Enterprise Networking: Cisco's Difficult 2011 Paves the Way for a More Promising 2012
Chambers named Gary Moore, who had been executive vice president of services for Cisco, as its first chief operating officer in February 2011. The move gave Chambers a No. 2 person to help him not only continue to push Cisco into new markets but also to streamline operations and get the company back onto its financial feet.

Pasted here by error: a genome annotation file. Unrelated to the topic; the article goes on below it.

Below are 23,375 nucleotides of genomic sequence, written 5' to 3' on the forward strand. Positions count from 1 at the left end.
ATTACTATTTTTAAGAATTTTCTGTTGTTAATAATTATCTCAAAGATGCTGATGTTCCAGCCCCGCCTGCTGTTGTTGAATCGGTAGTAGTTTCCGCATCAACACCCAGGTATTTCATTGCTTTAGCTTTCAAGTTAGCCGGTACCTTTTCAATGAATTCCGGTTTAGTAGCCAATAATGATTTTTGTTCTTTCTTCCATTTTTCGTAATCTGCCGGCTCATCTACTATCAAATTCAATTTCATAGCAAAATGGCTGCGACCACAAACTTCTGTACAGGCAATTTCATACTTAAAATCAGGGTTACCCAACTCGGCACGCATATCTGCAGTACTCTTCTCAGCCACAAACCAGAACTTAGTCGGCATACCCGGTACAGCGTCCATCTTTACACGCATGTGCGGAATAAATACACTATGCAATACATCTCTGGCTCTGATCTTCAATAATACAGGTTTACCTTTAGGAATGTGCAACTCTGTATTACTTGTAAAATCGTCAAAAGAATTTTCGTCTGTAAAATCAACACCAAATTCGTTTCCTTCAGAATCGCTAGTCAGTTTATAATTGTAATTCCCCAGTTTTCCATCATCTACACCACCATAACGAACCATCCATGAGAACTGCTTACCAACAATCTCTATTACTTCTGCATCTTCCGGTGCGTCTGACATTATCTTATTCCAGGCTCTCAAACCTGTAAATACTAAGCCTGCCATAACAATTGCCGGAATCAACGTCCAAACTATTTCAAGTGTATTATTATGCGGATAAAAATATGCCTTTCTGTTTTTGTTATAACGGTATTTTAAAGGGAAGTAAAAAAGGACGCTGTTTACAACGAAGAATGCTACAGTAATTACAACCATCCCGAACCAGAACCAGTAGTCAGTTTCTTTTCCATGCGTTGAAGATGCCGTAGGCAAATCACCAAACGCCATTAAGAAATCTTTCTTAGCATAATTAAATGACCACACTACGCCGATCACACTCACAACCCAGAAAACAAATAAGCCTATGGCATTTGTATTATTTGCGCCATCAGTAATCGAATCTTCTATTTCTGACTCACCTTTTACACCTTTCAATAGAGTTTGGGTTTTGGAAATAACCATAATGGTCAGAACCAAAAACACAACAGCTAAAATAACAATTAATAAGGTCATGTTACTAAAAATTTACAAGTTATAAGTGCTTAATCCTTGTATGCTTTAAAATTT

It was a clearly frustrated and determined John Chambers who sent a lengthy memo to employees about a year ago saying that Cisco Systems had lost its competitive edge and that changes were coming. Cisco had suffered through several quarters of disappointing financial numbers and lowered expectations, and Chambers, the networking giant's president and CEO, had borne the brunt of much of the criticism. Analysts questioned whether Cisco had tried to expand into too many new markets, spreading itself too thin and enabling rivals like Juniper Networks and Hewlett-Packard to steal away some of Cisco's dominant market share in such core businesses as networking switches and routers. Over the course of much of 2011, Cisco underwent a difficult restructuring that included shuttering businesses, laying off employees and reinvesting in key product areas. In November 2011, Chambers declared that the reorganization was over, and that the $40 billion company had met its goal of shaving $1 billion in expenses. And while revenues in switching and routers remain under pressureas they are across the industrythe company's market shares have stabilized, and it is growing many of its other businesses, such as collaboration and video (including its move to buy NDS Group for $5 billion), cloud and the data center, thanks in large part to the success of its Unified Computing System (UCS), an integrated data center solution. Here, eWEEK looks at some of the key steps Cisco made over the past year.